The Office Holiday Party: A {Cautionary} Winter's Tale

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As December arrives, our minds turn to the holidays: turkey, eggnog, and a long-lived tradition — the office christmas party.

The office christmas party is a time for colleagues to relax a little and celebrate the coming season, and an opportunity for management to show their staff appreciation for another year of hard work.

The case of Huffman v. Mitchells Plastics, however, serves as a useful reminder to employees and employers alike of what to avoid at the work christmas party.

Mr. Huffman brought a human rights application for discrimination on the basis of a disability, alcoholism, after his employment was terminated. In his application, he wrote as follows:

I went to the company Christmas party. I ended up getting intoxicated there. I was bought drinks there by members of management. I was harassing my supervisors and other members of management upon being intoxicated... I don't recall all the events that allegedly took place as I blacked out toward the end of the party.

The Adjudicator remarked that Mr. Huffman's conduct included "his making physical threats and sexually inappropriate comments to fellow employees, members of management and their spouses."

Mr. Huffman asserted that his employer knew that he was an alcoholic and, as a result, his employment should not have been terminated for being drunk at a company event. Mr. Huffman, however, was unsuccesful in making this argument. His human rights application was consequently dismissed.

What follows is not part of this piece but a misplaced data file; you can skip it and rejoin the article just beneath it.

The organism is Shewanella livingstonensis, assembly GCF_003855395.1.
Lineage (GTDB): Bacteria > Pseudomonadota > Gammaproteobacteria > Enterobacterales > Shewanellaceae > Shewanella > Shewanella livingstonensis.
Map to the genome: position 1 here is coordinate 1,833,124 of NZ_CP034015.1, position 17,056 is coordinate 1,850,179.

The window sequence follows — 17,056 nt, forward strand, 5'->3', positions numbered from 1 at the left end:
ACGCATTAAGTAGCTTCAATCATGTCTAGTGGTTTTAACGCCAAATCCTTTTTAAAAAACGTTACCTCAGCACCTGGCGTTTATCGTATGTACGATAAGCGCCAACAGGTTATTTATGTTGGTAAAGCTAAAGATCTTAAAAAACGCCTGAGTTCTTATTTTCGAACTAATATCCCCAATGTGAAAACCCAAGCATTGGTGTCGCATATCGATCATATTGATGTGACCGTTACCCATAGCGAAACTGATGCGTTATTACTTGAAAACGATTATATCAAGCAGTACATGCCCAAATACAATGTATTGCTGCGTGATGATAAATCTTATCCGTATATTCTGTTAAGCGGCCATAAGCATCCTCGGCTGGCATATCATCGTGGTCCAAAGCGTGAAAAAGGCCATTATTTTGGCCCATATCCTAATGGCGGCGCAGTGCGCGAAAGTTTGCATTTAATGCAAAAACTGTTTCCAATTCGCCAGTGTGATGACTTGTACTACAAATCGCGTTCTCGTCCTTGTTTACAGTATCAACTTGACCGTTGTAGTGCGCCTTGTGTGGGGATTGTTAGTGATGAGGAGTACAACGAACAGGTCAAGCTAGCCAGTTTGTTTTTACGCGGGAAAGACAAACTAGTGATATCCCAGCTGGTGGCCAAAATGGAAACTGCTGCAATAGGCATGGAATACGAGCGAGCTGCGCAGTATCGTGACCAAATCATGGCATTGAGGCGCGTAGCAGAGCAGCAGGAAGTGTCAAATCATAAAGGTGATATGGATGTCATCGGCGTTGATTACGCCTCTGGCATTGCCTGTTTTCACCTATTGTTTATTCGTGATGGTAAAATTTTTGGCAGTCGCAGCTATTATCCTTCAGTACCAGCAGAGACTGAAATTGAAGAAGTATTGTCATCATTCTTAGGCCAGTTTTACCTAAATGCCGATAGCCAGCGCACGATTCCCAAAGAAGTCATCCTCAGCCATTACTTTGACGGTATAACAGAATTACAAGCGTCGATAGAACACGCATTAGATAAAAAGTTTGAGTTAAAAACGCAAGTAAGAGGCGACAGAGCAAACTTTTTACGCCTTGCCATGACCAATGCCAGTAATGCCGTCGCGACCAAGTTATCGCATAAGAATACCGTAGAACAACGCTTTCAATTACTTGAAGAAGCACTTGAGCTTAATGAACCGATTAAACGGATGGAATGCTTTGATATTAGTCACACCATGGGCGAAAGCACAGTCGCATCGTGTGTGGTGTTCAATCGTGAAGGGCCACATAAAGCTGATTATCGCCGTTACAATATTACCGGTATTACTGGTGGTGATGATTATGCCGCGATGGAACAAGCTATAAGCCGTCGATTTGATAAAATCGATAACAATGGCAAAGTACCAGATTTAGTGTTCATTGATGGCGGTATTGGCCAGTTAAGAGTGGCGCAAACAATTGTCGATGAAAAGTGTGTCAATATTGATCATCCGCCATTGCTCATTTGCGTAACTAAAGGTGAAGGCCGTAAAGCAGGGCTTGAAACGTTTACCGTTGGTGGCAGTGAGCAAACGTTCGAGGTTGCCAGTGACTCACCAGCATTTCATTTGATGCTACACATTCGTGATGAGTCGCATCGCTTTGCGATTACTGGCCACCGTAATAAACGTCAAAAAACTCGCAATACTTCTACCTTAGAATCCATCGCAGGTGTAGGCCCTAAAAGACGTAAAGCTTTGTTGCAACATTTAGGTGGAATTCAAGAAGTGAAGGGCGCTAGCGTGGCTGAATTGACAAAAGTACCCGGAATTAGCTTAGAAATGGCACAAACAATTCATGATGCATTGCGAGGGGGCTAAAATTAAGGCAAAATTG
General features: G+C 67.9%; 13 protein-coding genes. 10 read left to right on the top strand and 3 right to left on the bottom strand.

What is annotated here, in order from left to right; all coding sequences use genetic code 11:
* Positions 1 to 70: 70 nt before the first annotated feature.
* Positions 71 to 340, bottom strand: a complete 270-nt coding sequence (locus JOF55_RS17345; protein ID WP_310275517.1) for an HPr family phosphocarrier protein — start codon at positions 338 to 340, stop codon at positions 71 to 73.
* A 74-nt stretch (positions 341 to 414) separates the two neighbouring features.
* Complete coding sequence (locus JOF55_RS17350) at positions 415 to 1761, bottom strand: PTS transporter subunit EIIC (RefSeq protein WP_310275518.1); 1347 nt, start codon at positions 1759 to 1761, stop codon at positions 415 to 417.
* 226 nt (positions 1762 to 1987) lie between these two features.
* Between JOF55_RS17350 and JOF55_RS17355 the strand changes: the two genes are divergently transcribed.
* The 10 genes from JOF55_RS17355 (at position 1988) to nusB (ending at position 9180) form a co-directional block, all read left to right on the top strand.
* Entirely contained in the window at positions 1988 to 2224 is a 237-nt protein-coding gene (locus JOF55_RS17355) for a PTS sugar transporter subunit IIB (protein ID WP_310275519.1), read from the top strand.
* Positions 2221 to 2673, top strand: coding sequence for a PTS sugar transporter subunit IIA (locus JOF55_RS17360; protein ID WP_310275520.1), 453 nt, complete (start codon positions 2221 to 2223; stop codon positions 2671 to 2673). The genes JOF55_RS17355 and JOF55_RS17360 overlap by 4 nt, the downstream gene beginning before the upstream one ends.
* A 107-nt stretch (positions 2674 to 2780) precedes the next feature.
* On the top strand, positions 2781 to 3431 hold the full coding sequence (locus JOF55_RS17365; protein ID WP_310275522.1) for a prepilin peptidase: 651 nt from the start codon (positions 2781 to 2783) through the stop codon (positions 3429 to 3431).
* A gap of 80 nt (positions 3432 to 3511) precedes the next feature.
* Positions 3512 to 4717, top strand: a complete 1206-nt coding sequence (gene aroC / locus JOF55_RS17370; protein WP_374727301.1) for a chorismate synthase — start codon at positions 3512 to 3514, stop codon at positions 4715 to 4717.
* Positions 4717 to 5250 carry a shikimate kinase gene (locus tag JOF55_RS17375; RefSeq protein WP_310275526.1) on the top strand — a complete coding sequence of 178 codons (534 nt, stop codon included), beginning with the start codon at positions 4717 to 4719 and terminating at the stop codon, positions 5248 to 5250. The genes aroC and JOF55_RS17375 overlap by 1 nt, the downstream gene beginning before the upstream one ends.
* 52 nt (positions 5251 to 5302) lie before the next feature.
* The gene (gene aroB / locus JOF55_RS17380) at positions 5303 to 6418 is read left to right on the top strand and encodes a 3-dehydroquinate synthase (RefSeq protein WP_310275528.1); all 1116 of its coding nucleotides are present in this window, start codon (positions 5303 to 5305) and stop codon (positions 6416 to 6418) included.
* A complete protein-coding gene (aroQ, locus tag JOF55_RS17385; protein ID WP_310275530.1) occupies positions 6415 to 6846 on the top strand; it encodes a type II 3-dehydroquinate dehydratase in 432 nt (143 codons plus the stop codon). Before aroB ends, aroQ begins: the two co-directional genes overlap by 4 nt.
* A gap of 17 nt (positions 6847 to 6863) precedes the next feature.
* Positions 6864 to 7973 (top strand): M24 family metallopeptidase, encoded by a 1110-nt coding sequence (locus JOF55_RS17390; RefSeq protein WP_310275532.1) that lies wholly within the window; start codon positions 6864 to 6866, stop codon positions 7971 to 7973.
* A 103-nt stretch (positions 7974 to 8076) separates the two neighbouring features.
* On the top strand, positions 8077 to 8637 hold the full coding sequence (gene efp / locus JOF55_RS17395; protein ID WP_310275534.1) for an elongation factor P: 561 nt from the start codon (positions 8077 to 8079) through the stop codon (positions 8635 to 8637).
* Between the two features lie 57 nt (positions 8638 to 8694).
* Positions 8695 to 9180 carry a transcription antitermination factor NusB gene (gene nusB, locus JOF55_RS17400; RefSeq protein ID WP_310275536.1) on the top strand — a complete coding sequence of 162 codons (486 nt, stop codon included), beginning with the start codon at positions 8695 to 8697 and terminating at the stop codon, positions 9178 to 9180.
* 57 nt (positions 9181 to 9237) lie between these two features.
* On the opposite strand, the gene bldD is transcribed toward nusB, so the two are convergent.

There are a number of steps that employees and employers may take to ensure that their christmas party is a success, and does not devolve, as it did in the above case, into conflict, discipline, or litigation.


  • Do not feel obligated to attend the party;
  • Monitor your alcohol consumption; 
  • Avoid 'loose lips'; - do not discuss private work communications, spread gossip or make promises you cannot keep;
  • Try to avoid directly engaging with any colleague that becomes belligerent, overly-friendly or aggressive;
  • Immediately report any improper conduct, such as insults or sexually inappropriate remarks, to management.


  • Ensure the venue is accessible to all staff;
  • Do not operate an open bar;
  • Ensure that water and soft drinks are readily available throughout;
  • Discourage your management team from drinking to excess;
  • Encourage your management to lead by example and set a professional tone;
  • Remind all employees that the workplace harassment policy remains in full effect; and that all normal workplace rules apply;
  • Provide taxi chits to your employees and expressly forbid anyone from leaving the event absent a safe mode of transport home;

The Vey Willetts team wishes everyone a happy, safe and healthy holiday season!

Vey Willetts LLP is an Ottawa-based employment and labour law boutique that provides timely and cost-effective legal advice to help employees and employers resolve workplace issues in the National Capital Region and across Ontario. To speak with an employment lawyer, contact us at: 613-238-4430 or